Summer Term 2012’s Assigned Reading – Simply Convivial

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Term’s Topics

  • Artist: Degas
  • Composer: Vivaldi
  • History Period: Mesopotamia & Ancient Civilizations

My Reading Students:

  • Hans: almost-9-years-old, 4th grade, proficient reader

  • Jaeger: 7-years-old, 2nd grade, proficient reader

Their Oral Reports:

I had each boy come to me with his assigned or selected books and answer “What was it about?” (“It was about…”) and “What did you like about it?” (“I liked it because…”). It’s formulaic, but it’s a good place to begin.

Assigned Books

Chasing Degas by Eva Montanari

My Notes: Library book. I checked out several art and story books about Degas from the library, and each student had to choose at least 1 to read. Hans chose this picture book as the one he wanted to tell about.

Hans: “It was about a ballerina who accidentally took Degas’ painting bag and then she had to run through town to catch him. It also had information about other impressionists like Cassett & Monet. I liked it because it showed some of Degas’, Cassett’s, & Monet’s paintings.”

Degas and the Dance by Susan Goldman Rubin

My Notes: Library book. This is a large-sized children’s picture book that tells, in narrative form, about Degas painting ballerinas, with some information about impressionism and how paintings are made and a biographical sketch of Degas at the end. It is the book Jaeger chose to narrate.

Jaeger: “It showed some of the paintings that Degas made. The book told about the paintings.”

Anna Marie’s Gift by Janice Shefelman

My Notes: Library book. I also checked out several books relating to Vivaldi, and each of the boys had to pick one to read and narrate. Hans chose this short, large-print chapter book.

Hans: “It was about a little girl whose father died. Before he died, he gave her a violin. She went to Vivaldi’s orphanage in Venice, but then one of the other people threw her violin into the canal out of jealousy. They went looking through the canals and found it. I liked it because it described Venice’s buildings and canals.”

Vivaldi’s Invisible Orchestra by Stephen Costanza

My Notes: Library book. This short picture book was the book Jaeger chose. Ilse loved this book, but it appears Jaeger was not as big of a fan.

Jaeger: “It didn’t really say much about Vivaldi, but it had the Four Seasons in it. The people who played his music were orphan girls at an orphanage. I didn’t really have any reason to like it.”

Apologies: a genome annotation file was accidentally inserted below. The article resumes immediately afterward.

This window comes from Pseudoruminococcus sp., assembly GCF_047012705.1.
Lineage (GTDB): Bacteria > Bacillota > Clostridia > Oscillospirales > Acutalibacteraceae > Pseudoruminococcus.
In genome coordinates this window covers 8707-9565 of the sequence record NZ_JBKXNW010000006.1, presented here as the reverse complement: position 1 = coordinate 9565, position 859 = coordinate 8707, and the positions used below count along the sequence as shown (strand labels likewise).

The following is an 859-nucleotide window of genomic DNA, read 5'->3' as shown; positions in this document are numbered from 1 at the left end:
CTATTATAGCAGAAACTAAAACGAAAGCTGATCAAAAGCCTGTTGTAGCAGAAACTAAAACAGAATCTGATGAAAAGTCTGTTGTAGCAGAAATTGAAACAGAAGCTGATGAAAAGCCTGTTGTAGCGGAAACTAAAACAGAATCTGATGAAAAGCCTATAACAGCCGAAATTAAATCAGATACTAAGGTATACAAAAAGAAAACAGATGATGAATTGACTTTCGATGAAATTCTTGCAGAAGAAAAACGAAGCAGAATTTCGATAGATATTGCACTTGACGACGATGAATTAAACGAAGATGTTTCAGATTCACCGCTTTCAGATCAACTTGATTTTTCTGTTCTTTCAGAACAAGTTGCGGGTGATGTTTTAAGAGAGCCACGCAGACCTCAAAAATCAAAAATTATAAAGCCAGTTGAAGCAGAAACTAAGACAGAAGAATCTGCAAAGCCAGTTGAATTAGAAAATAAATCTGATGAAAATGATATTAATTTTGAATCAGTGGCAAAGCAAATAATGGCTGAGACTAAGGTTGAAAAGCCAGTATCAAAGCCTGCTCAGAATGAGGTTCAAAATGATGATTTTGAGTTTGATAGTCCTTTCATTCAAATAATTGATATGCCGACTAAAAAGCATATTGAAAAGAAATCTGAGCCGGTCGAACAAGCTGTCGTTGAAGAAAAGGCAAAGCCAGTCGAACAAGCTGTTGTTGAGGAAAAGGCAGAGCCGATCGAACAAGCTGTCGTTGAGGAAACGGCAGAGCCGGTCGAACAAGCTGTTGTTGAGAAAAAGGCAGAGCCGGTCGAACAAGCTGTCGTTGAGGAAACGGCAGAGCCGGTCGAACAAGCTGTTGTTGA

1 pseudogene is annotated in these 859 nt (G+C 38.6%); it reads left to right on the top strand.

Heroes by Don Nardo

My Notes: Library book.

Hans: “It was about Theseus, Gilgamesh, and other mythic heroes. I liked it because it also had quotes from the people who found the stories on clay tablets.”

Ancient Civilizations: Mesopotamia by Colin Hynson

My Notes: Library book. This was a typical cultural geography book, not a living book. But the boys enjoy the photos and pictures from these sorts of books, and usually flip through them reading the captions on photos. The ones I found for this term were short and picture-heavy, and about all there was for ancient civilizations, so I made them assigned reading for Hans.

Hans: “It had pictures of ruins of Ur and Uruk and other biblical and ancient places. I liked it because it had the names of the kings of who ruled the cities and the dates they lived, like Sargon.”

Sumerians by Elaine Landau

My Notes: Library book. This wasn’t bad, and wasn’t good, either. But it was the only book on Sumer I could find. It was short and basic.

Hans: “This book was about how the Sumerians lived, about some of their kings, and their main cities, and the battles they fought, and their pictures they drew on clay. I liked it because the battle formations were interesting and it showed how they used an archer shooting from behind a soldier with a shield to win their battles.”

Gilgamesh the Hero by Geraldine McCaughrean

My Notes: Own. A retelling of the ancient story that is cleaned up and subtle enough — without being totally bowdlerized — for me, but I’d recommend other parents preread and decide on the appropriateness of it for their own children.

Hans: “It was about Gilgamesh and Enkidu and some of their adventures and how Gilgamesh looked for the secret to immortality, but then a snake took it away. The people who told this story believe that is why snakes shed their skins. I liked it because it told how they killed the bull of heaven and went to the cedar forest to kill the giant and get cedar for Uruk.”

Jaeger: “It was about Gilgamesh and Enkidu. I liked the part when they went and fought the god of the cedar woods. They killed him and then they made a temple to the sun god, since they believed the sun god had helped them.”

Kingdoms and Empires: The Rise, Fall, and Rescue of the Jewish Nation by John Drane

My Notes: Own. This book tells the story of Israel through the rebuilding of the temple. It’s not completely narrative; it has call-out boxes and large illustrations with detailed captions. It’s more in the vein of Eyewitness books, though it does have a narrative tale it’s telling. Jaeger particularly enjoys these sorts of books and pours over them again and again.

Hans: “It was about some of the Jews’ kings, how they lived, and about the Assyrians who attacked them, and the Jews’ prophets. I liked it because of the interesting pictures. It told they were taken into captivity and got out again and how Nehemiah rebuilt Jerusalem.”

Jaeger: “It was about the Assyrians taking the people of Judah for slaves. I liked it because it was also about people that preached to the people who didn’t believe in God.”

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